The Federal government is trying to impose a radioactive waste dump in South Australia, despite State legislation that makes them illegal, opposition from Traditional Owners and a truly flawed plan that’s done nothing but cost money and divide communities.

Please support the communities of the Flinders Ranges and Kimba by sending a submission to the Department of Industry, Innovation and Science.

Get friends, family and co-workers together, eat dumplings and say NO to nuclear waste in SA and host a “Dumplings not Dumps” session.

Better yet, if you’re in Adeliade, bring your laptop and write yours on the night while having a dumpling dinner.
Where: The Joinery, 111 Franklin St, Adelaide
When: 6pm – 8pm
Date: Monday 25th November
Faceboook event


dumpling noun

dump·?ling | \ ?d?mp-li?

Definition of dumpling


  1. a small mass of dough cooked by boiling or steaming
  2. a usually baked dessert of fruit wrapped in dough


: something soft and rounded like a dumpling

especially : a short fat person or animal


dump noun

\ ?d?mp  \ dumped; dumping; dumps

Definition of dump


  1. an accumulation of refuse and discarded materials
  2. a place where such materials are dumped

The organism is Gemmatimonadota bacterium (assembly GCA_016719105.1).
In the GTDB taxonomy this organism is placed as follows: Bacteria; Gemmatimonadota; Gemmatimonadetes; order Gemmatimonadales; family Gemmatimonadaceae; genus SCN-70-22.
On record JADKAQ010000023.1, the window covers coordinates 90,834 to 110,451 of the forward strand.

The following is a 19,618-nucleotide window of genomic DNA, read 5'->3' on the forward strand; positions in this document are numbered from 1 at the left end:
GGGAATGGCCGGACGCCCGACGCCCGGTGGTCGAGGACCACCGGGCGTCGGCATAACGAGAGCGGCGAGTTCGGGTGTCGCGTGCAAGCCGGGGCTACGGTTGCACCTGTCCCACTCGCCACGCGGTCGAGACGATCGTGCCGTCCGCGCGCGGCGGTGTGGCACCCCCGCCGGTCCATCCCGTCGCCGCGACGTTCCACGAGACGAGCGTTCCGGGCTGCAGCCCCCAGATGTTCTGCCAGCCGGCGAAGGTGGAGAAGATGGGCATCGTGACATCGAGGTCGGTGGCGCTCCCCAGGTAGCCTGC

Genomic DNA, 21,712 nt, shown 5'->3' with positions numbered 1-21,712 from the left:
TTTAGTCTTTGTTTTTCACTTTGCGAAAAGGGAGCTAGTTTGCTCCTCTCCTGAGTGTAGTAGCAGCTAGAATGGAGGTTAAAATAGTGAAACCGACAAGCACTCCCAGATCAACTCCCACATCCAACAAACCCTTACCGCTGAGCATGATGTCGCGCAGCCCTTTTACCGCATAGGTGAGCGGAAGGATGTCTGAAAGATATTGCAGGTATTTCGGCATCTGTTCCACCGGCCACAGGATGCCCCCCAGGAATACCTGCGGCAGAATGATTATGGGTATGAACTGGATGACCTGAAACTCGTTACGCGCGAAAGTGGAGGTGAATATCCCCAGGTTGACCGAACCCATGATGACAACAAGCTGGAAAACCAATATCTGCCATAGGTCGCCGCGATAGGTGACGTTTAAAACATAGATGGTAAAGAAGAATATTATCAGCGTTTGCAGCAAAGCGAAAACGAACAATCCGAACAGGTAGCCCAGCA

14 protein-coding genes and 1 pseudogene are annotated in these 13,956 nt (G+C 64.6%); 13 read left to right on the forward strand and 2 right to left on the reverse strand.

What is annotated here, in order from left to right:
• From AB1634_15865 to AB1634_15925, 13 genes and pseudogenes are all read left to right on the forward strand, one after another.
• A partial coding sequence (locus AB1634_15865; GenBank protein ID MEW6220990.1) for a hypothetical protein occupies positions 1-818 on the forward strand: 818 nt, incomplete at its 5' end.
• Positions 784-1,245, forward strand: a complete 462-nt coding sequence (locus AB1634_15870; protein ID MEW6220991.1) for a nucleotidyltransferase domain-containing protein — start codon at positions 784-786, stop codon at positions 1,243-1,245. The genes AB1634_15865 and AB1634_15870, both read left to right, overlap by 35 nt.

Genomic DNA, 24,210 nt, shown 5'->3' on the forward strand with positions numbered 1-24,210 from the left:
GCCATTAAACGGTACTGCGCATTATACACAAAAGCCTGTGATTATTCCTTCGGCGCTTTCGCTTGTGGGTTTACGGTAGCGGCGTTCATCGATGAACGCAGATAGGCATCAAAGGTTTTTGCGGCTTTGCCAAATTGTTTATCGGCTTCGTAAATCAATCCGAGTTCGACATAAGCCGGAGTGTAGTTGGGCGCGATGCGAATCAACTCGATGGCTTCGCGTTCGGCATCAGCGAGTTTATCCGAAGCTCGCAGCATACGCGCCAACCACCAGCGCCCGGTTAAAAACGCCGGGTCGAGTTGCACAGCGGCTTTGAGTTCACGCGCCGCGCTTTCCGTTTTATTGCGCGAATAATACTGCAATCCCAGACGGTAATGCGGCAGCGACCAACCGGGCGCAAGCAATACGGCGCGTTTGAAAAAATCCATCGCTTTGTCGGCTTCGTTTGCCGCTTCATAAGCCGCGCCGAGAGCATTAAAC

1. a quantity of reserve materials accumulated at one place
  2. a place where such materials are stored ammunition dump
  3. a disorderly, slovenly, or objectionable place
  4. an instance of dumping data stored in a computer
  5. often vulgar : an act of defecation —usually used with take

Write a submission to the Department of Industry, Innovation and Science

  • Write submissions against the radioactive waste dump proposed for SA
  • All the info you need to write a submission is at
  • You can use this online proforma and either use the existing text or edit to suit or you can write your own submission
  • Submissions are due by 12th December 2019

Eat dumplings, have fun

Dumpling options: There are so many types to choose from – momos, wontons, ravioli, kreplach, pierogi, gnocchi, Jamaican patties, gyoza, knishes, empanadas, samosas and more.… Read more >>

Olympic Dam Alert: BHP propose a major new Evaporation Pond 6

from David Noonan:
Olympic Dam Alert: BHP propose a major new Evaporation Pond 6 for radioactive acid liquor wastes that will continue deaths of hundreds of birds each year

The federal government are inviting comments on BHP’s “Olympic Dam Evaporation Pond 6” EPBC Act Referral 2019/8526  (scroll down to Date of Notice 21/10/2019).

Public submissions are only open until cob Monday 4th Nov 2019, see info on how to do so at end of this e-mail.

Please consider making a brief submission, key Recommendations are provided below, along with a Background Briefing Paper and a feature press article “BHP vs Birds”.

For info seeMigratory Birds at Risk of Mortality if BHP Continues Use of Evaporation Ponds a 3 page Briefing written by David Noonan for the ACF, Friends of the Earth and Conservation SA (30 June 2019)

seeBIRDS VS BHP: Evaporation ponds at BHP’s Olympic Dam mine are killing hundreds of birdsarticle in The Advertiser 10 July 2019

Hundreds of birds are dying each year after mistaking Olympic Dam’s evaporation ponds for wetlands. Environment campaigners want the miner to stop using them…